October 20, 2014

Harper’s runs “PBS Self-Destructs,” and PBS pulls ads


(image via Shutterstock)

(image via Shutterstock)

Democratic Massachusetts senator Ed Markey once said, “The problem is that once the debate on PBS begins, then Big Bird shows up and says, ‘Why are you trying to kill me?’ ” Well, sorry, Big Bird. There’s a big debate this week, sparked back-and-forth between PBS and Harper’s.

PBS debuted Ken Burns‘s The Roosevelts: An Intimate History last month, and booked a $6,000 ad in the October issue of Harper’s. A twelve-page critical essay by Eugenia Williamson titled “PBS self-destructs… and what it means for viewers like you” ran in this month’s issue of the magazine.

(Here’s a little taste: Beginning with a criticism of David Koch on the board of WGBH board, Williamson writes, “Today, the only special-interest group the [PBS] network clearly favors is the aging upper class: their tastes, their pet agendas, their centrist politics. . . . The present state of PBS is almost an inevitability, the result of structural deficiencies and ideological conflicts built in from the very start…. [It] caters to seniors seeking the news of the day presented in a way that doesn’t raise their blood pressure.”)

In the end, the ad didn’t run. Did PBS decide to pull ads after learning about this story?

At first, it sure seemed so: The New York Post broke the story on Sept. 25, reporting that PBS had “pulled ads from the November and December issues” over the critical article that ran in the magazine’s October issue. It reported that PBS had no comment.

On Sept. 29, Current.org, the online companion to the bi-weekly printed version of the news organ for public media, picked up the Post story. PBS again declined to comment. Then FAIR, on Sept. 30, headlined an article: “PBS Uses Advertising to Retaliate Against Critical Coverage.” It didn’t ask PBS for comment.

As the story began to circulate, a small number of viewers wrote to me about the ads, not the essay. “This apparent act of retribution seems at odds with the principles of dialogue and debate that should be the foundation of a public service media organization like PBS,” wrote Brant Olson of San Rafael, Calif.David Uberti of Columbia Journalism Review adds:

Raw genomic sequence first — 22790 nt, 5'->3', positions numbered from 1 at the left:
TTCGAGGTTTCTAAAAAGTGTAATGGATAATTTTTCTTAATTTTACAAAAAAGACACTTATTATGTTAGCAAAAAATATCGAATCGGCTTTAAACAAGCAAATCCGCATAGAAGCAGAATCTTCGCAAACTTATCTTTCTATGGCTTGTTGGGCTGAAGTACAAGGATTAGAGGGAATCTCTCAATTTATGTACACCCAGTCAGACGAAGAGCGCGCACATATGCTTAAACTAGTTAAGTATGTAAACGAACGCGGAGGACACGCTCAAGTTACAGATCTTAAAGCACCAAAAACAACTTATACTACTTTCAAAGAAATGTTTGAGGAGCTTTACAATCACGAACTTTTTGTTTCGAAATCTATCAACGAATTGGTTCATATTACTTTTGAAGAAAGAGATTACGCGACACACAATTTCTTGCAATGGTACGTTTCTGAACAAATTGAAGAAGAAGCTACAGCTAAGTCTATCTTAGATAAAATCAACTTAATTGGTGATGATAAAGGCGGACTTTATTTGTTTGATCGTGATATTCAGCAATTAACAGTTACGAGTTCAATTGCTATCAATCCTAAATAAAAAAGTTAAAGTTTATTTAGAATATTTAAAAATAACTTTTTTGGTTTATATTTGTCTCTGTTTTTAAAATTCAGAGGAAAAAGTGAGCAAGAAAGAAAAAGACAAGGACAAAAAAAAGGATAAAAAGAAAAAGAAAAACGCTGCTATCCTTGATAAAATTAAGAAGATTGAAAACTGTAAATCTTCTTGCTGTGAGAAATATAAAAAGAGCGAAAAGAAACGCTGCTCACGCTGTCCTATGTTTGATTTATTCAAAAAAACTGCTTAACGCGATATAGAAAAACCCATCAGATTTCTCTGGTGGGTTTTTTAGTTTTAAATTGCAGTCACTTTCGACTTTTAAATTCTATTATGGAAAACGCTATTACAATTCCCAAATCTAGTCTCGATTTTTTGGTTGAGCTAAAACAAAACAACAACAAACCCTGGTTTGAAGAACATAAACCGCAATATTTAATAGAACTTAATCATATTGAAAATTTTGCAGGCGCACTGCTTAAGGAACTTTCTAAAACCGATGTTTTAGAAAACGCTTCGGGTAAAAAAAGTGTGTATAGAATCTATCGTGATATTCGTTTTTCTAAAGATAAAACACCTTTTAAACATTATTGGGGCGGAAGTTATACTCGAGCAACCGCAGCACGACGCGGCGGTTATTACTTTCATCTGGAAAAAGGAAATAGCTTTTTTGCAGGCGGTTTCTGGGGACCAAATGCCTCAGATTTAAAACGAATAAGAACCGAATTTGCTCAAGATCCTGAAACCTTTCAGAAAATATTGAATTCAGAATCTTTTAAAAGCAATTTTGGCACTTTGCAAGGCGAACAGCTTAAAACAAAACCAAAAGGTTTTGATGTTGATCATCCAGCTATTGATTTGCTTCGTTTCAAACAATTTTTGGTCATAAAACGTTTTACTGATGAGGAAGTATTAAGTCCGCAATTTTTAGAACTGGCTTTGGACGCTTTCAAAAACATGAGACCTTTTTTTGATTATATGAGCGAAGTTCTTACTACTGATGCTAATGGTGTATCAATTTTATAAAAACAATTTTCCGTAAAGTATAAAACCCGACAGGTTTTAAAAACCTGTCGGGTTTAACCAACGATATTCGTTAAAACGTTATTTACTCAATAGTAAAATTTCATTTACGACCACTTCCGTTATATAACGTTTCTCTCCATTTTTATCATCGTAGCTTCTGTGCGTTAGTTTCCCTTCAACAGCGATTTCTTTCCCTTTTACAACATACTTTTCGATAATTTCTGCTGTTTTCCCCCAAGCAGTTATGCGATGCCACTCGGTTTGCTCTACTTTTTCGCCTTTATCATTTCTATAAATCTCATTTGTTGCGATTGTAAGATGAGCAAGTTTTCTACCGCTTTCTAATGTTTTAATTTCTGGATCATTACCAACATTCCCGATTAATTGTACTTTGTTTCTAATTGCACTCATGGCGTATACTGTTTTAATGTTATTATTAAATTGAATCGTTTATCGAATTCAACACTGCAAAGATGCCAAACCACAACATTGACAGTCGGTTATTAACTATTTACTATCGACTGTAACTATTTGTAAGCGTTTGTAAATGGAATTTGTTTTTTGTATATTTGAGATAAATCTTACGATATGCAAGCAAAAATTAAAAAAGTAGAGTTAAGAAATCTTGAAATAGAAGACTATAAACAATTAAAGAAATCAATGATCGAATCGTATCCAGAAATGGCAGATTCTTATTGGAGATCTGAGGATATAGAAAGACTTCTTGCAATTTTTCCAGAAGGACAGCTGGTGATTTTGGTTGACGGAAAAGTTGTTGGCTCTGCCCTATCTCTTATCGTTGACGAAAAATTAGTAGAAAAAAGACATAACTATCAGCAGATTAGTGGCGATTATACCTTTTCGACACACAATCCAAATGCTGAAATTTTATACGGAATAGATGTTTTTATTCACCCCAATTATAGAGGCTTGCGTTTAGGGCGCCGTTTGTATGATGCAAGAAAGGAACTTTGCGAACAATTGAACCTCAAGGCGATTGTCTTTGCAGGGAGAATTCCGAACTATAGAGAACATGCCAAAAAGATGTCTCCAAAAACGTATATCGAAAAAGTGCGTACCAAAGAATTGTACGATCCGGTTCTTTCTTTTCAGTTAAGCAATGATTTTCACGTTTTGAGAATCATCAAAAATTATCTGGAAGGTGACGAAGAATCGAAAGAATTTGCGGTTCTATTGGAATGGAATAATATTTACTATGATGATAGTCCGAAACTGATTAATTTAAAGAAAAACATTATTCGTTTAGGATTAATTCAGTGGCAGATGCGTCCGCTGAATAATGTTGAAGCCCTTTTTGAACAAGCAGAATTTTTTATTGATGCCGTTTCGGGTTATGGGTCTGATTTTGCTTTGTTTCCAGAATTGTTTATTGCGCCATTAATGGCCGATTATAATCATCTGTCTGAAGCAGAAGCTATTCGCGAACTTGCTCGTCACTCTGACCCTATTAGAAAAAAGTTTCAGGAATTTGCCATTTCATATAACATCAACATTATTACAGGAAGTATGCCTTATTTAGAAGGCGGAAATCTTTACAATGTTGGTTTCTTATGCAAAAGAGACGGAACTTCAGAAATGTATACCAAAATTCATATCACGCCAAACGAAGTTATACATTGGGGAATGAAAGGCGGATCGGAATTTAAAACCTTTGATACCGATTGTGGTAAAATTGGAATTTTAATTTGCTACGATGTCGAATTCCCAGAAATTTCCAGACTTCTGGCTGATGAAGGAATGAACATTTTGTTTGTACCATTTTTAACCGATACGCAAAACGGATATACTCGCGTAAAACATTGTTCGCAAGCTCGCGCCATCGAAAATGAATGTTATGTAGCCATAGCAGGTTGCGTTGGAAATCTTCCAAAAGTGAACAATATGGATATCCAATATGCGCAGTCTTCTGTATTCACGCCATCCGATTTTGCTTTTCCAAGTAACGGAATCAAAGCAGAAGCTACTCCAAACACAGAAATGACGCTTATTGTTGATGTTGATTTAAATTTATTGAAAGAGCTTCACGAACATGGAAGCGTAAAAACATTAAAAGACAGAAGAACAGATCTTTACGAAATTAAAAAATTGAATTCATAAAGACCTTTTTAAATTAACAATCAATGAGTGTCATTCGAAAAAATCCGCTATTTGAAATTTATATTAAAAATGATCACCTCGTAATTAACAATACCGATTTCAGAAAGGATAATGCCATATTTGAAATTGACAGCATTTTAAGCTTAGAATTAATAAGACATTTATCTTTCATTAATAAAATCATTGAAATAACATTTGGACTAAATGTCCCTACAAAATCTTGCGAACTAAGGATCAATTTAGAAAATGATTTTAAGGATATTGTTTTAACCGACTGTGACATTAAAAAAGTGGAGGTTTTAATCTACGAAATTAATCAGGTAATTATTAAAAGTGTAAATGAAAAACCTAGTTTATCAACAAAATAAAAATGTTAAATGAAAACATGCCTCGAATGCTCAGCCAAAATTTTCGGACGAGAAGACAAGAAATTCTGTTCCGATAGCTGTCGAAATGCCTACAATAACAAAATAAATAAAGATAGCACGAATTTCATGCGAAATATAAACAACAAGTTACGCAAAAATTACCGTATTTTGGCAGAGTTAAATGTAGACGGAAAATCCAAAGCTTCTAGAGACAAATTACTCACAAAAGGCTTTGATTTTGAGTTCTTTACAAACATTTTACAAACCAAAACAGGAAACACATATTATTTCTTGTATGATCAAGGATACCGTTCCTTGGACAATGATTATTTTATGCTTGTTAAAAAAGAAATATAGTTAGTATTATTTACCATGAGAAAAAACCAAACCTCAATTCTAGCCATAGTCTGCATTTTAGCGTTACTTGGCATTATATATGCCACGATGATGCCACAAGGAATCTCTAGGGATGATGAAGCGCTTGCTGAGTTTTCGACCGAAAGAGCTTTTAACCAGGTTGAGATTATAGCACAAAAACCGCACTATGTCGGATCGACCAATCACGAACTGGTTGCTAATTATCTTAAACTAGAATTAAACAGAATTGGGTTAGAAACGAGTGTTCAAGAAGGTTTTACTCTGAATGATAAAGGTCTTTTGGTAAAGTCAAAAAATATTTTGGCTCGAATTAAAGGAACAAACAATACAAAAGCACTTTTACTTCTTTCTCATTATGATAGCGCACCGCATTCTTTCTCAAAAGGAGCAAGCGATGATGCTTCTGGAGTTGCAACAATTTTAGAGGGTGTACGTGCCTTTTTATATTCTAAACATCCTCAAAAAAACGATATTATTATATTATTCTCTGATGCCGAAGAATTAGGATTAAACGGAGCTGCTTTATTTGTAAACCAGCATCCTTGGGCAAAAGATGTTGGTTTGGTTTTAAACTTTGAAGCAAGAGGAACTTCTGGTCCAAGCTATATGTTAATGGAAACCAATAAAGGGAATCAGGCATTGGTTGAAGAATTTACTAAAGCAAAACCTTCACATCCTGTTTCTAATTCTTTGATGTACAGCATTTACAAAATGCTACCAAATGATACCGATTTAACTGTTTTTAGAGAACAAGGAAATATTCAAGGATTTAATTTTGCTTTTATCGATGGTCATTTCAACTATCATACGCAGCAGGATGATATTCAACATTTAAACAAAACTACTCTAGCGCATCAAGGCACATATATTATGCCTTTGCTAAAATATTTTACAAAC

Pulling advertisements is an age-old tactic for businesses facing media criticism to seek retribution. But in the case of PBS, which exists in part as a way to limit commercial influence on educational television, doing so just feeds into writer Eugenia Williamson’s thesis — that the idealistic, Great Society-era initiative often behaves more like a corporate or political organism.

An important detail: a full-page ad for The Roosevelts did run in the September issue of Harper’s, closer to the debut of the series on September 14 (and the DVD on September 16).

However, the October issue of Harper’s went online on September 11, just days before the show aired. The print edition arrived with subscribers that week, too. The timing was just generally terrible, and it sounds like a communication issue within Harper’s. (Somebody’s up against Big Bird.)

Beth Hoppe, the chief programming executive at PBS, responded with a correction–er, “talking points”–listing only one factual error (about a small staff change) but the omission of how many Peabody Awards and Emmys PBS had won. PBS’s ombudsman Michael Getler discussed Williamson’s essay and the decision to pull the ads earlier this month.

Kirsten Reach was an editor at Melville House.